By former Assemblymember Steven Sanders
Last week, I wrote about how political candidates are being tagged with that seemingly evil “socialist” label for advocating that more government resources be redirected to health, education and other social needs.
But it is also true that Democratic candidates for president are falling over themselves to make one promise after the other, many of which Congress will never approve and all of which would be a major cost to the treasury. However, that is still a far cry from being a socialist. Sadly, some in the political world care very little about the honesty of such a charge, but rather hope that the label of socialist will stick. That is the state of our politics by vilification today.
But the issue of health care for all Americans will dominate the national debate over the next year. Was it accurate to call Medicare or Medicaid socialism when enacted over 50 years ago? Is it socialism to go the next step and provide health care coverage for all Americans regardless of their ability to pay? That is the big question. And how would such a system be paid for?
President Obama tried to do that with passage of the Affordable Care Act, also known as “Obamacare.” That program was predicated on the fiscal reality that all persons needed to participate, not just the chronically ill, in order to fund the program. So as part of underwriting the cost, all uninsured persons would need to enroll before they might be sick and in need of benefits, or pay a tax if they did not enroll. However, after Obama left office Congress eliminated the tax, which in the long run will jeopardize the solvency of the program.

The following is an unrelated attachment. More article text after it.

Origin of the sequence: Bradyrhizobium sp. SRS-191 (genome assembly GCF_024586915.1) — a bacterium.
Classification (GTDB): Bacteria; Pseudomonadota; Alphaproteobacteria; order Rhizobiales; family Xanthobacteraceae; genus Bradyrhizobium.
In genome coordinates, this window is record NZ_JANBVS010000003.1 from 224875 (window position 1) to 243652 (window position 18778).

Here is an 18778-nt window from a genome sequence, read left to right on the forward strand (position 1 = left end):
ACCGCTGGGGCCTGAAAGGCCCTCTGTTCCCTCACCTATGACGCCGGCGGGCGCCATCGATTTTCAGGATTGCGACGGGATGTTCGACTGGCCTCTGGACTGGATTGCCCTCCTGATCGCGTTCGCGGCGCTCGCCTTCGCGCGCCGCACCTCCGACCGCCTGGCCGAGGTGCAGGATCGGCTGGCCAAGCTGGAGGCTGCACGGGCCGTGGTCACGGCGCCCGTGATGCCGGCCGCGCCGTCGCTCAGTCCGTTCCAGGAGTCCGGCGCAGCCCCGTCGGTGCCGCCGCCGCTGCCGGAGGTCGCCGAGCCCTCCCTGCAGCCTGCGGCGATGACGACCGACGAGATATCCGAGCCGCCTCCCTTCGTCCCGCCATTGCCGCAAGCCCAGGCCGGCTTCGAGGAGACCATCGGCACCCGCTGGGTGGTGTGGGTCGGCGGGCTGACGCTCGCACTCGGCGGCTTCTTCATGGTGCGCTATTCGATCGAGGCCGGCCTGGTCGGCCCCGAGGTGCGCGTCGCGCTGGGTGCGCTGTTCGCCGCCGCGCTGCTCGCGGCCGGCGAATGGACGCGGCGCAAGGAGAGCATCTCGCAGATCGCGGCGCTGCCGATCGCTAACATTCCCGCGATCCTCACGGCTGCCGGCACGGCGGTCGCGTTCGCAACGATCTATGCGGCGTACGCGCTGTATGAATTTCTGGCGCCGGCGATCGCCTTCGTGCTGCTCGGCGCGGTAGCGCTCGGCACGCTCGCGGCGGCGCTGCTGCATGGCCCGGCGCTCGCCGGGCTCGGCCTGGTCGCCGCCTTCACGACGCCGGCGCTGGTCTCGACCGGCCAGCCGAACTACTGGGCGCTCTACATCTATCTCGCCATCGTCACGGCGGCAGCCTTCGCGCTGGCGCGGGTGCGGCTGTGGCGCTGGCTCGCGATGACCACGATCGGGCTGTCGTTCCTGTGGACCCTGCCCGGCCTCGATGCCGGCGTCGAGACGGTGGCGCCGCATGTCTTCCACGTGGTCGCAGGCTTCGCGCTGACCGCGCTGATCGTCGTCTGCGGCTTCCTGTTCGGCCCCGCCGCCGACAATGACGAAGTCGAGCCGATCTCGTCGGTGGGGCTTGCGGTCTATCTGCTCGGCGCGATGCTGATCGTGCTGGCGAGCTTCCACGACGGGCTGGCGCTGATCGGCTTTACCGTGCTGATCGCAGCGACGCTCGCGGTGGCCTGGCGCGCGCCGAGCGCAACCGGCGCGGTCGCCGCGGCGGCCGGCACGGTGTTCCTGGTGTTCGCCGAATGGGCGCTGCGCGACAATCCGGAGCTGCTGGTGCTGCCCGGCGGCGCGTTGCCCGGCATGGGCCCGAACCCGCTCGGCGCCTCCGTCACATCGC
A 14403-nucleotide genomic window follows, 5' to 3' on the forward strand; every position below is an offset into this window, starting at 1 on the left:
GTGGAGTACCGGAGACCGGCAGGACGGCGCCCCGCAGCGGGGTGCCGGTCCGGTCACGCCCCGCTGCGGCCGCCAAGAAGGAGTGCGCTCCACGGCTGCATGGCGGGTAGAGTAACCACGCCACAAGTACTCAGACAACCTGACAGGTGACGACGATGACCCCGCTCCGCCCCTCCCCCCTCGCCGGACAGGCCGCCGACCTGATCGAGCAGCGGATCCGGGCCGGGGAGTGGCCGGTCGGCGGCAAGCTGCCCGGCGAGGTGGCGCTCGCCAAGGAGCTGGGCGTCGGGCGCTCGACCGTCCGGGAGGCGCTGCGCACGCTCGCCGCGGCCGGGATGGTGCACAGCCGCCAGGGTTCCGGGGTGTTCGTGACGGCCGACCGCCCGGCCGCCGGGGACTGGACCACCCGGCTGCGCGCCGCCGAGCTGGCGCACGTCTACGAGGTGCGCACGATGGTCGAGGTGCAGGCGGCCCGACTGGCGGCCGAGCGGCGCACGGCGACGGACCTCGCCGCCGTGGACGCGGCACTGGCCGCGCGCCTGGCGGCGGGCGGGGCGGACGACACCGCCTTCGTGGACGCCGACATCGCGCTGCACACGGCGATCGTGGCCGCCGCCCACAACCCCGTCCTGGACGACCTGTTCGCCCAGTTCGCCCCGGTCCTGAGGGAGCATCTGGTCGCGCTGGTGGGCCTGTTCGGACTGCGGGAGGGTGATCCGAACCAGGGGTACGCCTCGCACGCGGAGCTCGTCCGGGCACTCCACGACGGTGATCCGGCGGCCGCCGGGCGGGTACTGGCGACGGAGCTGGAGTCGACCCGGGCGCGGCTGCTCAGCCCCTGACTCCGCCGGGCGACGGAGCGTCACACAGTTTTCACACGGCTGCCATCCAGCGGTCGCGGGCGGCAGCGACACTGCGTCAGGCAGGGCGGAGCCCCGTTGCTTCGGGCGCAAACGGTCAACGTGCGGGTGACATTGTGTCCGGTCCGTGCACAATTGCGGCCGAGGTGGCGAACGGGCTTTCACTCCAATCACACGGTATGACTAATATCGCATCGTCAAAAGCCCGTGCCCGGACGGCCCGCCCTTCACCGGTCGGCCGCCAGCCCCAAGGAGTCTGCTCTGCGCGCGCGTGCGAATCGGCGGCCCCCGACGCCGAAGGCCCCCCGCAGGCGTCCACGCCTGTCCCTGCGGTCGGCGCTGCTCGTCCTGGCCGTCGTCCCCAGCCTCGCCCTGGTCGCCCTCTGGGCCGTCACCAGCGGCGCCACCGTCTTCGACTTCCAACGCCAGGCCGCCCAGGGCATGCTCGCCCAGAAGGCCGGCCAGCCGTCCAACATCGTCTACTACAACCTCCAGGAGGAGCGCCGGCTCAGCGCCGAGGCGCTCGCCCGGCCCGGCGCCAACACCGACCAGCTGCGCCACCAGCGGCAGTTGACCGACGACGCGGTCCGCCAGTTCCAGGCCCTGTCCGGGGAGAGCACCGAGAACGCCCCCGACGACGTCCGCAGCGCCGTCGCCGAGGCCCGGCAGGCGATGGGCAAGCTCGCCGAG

So the basic question is, do American voters want universal health coverage and a way to pay for it?
American politics is incremental. Rarely does Congress enact sweeping reform of anything. It’s usually piecemeal baby steps. So at the risk of being called a “socialist,” here is an idea. But first some history.
Today we take for granted that all children are guaranteed a free education from pre-k through high school. But education was not always available for all students. It was only towards the middle of the 1800’s that public education was guaranteed for all and financed through government taxes. Of course, the wealthy can always opt to enroll their children in private schools. But they still have to pay their taxes, which includes monies for public education.
So what I propose is similar. I say let’s provide free universal health coverage for all children. No ifs ands or buts. I call it “Medikids.” As with education, every child would be entitled to health care, including prescription drugs. No family should be denied necessary medical services for their kids, be it a common cold or complex cancer. Nor should they be charged.
If we can agree on the proposition that all children should receive the health care they need without hurling slurs and name calling at one and other, then we will have made a good start. If not, just call me a socialist!